4. Place the second cake layer on the cream, sprinkle with cherry brandy and spread with the second part of the whipped cream.
  5. Sprinkle the third cake layer with some cherry brandy and place it on the top.
  6. Frost the whole cake all around, decorate the top with tipsy cherries and chopped chocolate pieces.
Place the cake in the fridge over night and serve the next day.

Bon Appétit!


Pretzels – Remembering southern Germany

At the beginning of the 90’s when there was a war going on in Bosnia, we spent about six years in south-western Germany. That time was kind of a bitter-sweet time for us. Bitter, as we were adjusting to the completely new life, new language, new country, new people, and we worried about the loved ones that were still in Bosnia. Sweet, because we got married and had our babies, and we have learned a lot about life and to always look forward no matter what the circumstances are.

Well, how do the pretzels tie into this whole story? Simply, every time I see them, a wave of memories splashes over me and brings back the pictures of the beautiful German towns, walks and bike rides along the Rhein river and Fairytale-like Black Forest villages and small bakeries filled with the best bread and pretzels in the World.

The preztels have somewhat crispy crust and are soft inside. In southern Germany, they are called Laugenbrezeln because of the specific way they are made. Before baking they are dipped in a NaOH solution, which is neutralized during baking and gives the pretzels their distinctive taste.  When made at home they are dipped in solution of baking soda and they taste fantastic (maybe not 100% as the German original, but 90% for sure).

Ingredients:                                  Printable recipe

  • 3 ¾ cup (500 g) bread flour (used King Arthur)
  • 1.5 oz (42 g) fresh yeast***
  •  ½ TSP salt
  • 3 ½ TBSP (50 g) butter (room temperature)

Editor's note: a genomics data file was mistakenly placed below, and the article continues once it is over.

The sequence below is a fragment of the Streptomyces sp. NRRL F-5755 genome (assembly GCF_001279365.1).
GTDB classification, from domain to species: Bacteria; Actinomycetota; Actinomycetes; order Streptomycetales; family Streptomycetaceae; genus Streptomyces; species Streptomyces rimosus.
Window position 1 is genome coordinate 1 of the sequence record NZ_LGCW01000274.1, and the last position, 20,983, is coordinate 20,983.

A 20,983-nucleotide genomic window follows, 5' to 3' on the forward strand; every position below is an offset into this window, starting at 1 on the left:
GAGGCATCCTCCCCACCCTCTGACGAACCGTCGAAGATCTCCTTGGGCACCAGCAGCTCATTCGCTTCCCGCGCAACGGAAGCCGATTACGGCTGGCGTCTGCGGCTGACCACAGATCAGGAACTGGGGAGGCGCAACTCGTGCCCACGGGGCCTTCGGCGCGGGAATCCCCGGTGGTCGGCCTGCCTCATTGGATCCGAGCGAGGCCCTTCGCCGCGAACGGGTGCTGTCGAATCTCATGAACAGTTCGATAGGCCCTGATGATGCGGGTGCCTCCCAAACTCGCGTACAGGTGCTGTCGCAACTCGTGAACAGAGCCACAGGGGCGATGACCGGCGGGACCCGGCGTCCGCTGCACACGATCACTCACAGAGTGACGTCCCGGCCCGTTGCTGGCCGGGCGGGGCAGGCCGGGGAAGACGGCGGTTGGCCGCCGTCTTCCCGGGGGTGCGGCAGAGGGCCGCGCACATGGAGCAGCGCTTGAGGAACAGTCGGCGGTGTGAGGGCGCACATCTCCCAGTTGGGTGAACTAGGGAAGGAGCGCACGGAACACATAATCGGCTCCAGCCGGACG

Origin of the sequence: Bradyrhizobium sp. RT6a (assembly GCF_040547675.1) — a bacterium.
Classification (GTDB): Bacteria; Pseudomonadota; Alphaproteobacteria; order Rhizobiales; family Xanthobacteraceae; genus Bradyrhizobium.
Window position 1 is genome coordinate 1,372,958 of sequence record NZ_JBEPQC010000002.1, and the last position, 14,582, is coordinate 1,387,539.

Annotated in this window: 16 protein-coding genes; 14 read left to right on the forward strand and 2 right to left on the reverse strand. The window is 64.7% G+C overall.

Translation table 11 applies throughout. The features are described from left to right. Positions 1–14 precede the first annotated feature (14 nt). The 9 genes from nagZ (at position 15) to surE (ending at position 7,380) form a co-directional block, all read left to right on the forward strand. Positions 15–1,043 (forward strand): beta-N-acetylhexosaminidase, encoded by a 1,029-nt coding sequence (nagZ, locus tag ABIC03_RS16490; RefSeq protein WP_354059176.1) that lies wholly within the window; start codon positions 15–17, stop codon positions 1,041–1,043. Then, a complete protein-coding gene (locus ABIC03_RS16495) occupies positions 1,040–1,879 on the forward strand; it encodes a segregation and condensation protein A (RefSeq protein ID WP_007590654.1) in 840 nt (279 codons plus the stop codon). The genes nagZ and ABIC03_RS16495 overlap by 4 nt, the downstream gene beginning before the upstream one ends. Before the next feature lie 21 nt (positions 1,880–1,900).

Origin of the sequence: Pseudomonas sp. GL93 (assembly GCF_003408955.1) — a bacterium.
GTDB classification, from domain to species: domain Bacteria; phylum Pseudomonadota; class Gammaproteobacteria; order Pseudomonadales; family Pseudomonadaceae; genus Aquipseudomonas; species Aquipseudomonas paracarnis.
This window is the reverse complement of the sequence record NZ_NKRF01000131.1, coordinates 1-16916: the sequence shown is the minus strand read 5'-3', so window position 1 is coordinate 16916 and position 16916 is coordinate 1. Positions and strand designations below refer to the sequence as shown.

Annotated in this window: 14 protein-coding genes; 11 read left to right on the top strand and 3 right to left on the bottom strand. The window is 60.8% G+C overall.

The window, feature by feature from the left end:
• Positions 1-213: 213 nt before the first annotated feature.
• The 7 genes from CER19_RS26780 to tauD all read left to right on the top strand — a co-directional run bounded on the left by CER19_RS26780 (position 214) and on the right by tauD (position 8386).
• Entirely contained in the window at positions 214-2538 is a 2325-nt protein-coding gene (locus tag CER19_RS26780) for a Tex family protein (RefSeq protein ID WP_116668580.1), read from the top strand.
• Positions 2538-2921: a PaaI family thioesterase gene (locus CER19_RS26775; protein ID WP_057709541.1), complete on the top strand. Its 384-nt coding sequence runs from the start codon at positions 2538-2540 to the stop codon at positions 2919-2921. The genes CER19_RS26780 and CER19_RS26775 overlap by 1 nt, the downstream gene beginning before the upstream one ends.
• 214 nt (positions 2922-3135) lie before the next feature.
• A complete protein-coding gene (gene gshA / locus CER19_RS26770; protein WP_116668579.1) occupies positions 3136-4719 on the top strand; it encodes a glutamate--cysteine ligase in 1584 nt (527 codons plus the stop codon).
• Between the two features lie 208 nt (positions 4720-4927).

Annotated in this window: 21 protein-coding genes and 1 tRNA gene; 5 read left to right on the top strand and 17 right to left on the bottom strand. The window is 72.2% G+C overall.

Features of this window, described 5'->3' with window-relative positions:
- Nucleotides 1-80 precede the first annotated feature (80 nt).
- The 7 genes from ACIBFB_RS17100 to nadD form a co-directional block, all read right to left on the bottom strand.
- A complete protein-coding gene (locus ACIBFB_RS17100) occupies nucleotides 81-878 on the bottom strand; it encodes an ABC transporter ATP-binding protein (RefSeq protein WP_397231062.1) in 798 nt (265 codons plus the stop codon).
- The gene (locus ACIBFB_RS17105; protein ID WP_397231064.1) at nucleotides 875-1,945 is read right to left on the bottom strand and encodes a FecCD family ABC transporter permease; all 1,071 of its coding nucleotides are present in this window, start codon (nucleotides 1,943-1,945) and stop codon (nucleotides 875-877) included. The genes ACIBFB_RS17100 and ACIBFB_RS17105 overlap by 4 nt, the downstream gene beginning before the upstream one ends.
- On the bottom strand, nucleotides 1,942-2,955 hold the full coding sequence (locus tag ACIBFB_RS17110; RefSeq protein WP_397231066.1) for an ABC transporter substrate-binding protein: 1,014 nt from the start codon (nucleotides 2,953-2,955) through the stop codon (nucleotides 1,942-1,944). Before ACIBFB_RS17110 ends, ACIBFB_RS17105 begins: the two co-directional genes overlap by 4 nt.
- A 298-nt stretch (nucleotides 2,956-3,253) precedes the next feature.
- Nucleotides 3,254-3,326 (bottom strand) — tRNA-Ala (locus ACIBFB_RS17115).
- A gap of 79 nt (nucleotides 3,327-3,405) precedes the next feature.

• 1 cup (250 ml) warm milk
  • 3 quarts (3 liter) boiling water
  • 5 tbsp baking soda

Preparation:

  1. Sift the flour mixed with salt into a bowl and make a small hole in the middle. Thinly slice butter and place around the hole.
  2. Dissolve the fresh yeast in the warm milk and start pouring into the flour, mixing at the same time.
  3. Knead the dough by hand for at least 5 minutes. Dough will be quite firm and smooth and not sticky at all. Form a dough ball and let it rest covered for about 30 minutes.
  4. Place the dough on a work surface and cut into 10 equal pieces. Form the pretzels or rolls.
  5. Butter the baking pan. (Do not use parchment paper!)
  6. Boil the water and add the baking soda. Adding soda to the boiling water will make quite a reaction, so be careful!!! Let the water simmer and place each pretzel in the solution for about 30 seconds.
  7. Take out pretzels with a skimmer spoon and place them onto a well buttered baking pan.
  8. With a sharp knife or a razor cut the small slit on a top of each pretzel or a small cross on each roll. Sprinkle with coarse salt.
  9. Bake at 395 F (200 C) until golden brown.

Bavarian pretzels are usually served sliced horizontally and spread with butter.

*** Fresh yeast can be substituted with the dry yeast (use 1 and ¾ TSP). Mix the yeast with flour and salt, then add butter and warm milk and make the dough.